For several years, Ridhi Phor has been quietly waiting his turn. She came close to a spot on India’s three-member recurve women’s archery team for the Paris World Cup in June, which was a qualifying event for the Tokyo 2020 Olympics. , the pandemic has stalled its progress.

After a long break, it’s now time to leave for the 17-year-old. Ridhi is part of India’s new squad for the weeklong Archery World Championships which kicked off Sunday in Yankton, USA. She finished in the top three among recurve archers in last month’s trials, where none of the Tokyo contingent, including Deepika Kumari, was selected. In a sport where many of the country’s top players have prided themselves on cheating on the biggest stages, the teenager is among the brightest prospects.

“This tournament is very important to her. She was supposed to play a few international tournaments in the past two years but couldn’t go due to the situation, ”said Manoj, Ridhi’s father.

Ridhi’s progress has been steady since she was first selected for the Asian Cup World Ranking Tournament at the age of 13. In this 2018 edition of stage 2 in Manila, she won bronze in the mixed team as well as in the team event. She pocketed three more international medals in the team and mixed events over the next year, although she has yet to replicate the kind of performances in the individual event. Her dad thinks it’s a matter of time, as she does it regularly in the national circuit across age groups after winning her first medal (silver) at the Senior Nationals at 14. She was crowned junior national champion in 2019 and in the same year he also won silver in the senior tournament after losing to Ankita Bhagat in the play-off.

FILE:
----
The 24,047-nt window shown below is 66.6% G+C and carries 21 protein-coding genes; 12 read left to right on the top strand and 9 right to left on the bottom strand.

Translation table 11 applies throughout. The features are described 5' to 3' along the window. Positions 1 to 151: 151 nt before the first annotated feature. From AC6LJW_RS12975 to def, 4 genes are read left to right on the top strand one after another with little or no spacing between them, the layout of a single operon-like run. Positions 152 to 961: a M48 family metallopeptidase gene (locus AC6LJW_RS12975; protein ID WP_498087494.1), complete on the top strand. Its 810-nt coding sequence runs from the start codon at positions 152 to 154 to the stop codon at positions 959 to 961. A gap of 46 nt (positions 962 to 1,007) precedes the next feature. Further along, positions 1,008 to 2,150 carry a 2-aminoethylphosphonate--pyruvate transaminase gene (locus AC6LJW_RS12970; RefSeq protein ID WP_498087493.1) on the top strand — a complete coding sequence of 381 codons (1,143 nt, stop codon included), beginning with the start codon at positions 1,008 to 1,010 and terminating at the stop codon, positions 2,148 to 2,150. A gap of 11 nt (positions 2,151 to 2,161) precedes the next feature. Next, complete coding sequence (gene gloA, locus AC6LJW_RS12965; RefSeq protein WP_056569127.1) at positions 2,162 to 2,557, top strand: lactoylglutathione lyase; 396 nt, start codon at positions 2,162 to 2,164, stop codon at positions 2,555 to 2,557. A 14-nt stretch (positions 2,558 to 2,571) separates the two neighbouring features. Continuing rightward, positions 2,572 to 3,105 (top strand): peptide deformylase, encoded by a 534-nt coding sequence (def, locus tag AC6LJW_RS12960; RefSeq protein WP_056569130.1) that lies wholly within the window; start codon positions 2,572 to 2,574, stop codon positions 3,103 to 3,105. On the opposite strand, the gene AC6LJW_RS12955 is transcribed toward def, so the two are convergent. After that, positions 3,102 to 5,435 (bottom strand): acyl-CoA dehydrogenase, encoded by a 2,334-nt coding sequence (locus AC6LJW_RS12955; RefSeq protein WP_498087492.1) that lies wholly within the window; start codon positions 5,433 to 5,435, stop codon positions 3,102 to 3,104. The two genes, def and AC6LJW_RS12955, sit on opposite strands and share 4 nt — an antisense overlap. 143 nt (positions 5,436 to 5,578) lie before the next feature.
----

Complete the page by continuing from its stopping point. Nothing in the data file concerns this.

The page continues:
“With the exception of her first national championships, she has won medals in every tournament she has participated in,” said Manoj. “I am convinced that at the international level, she will only improve with more experience and maturity.”

Trust his father to know Ridhi better than anyone because he was the only reason behind his archery journey. A aspiring college weightlifter, Manoj wanted his child to get into either pistol shooting or archery. The first was too expensive for a man who ran a small ice-making business in Karnal, Haryana. Getting a bamboo bow and arrows was comparatively cheaper and so, when Ridhi was two and a half years old, Manoj had focused on sports for her.

When Ridhi was eight years old, Manoj realized that she needed professional guidance. His research led Manoj through Haryana, Punjab, Delhi and even the famous Gurukul Prabhat Ashram to Meerut which produced Olympic archers. But with the parents uncomfortable with a young Ridhi who stays away from home and moves to the training base, most places have turned him back. Manoj therefore opted for the next best option: to bring the training base home, even if it means putting on the coach’s cap himself.

Manoj found an academy in Gurgaon that was ready to teach him the basics of archery. For three months he left the management of the business to his wife, stayed as a paying guest in Gurgaon, and practiced archery for 8-10 hours a day. “Everyone, from the other academy interns to my PG roommates, laughed at me saying ‘look at what this man is doing at 33.’ But I wanted to learn the sport so that I could teach my daughter,” he said. Manoj said.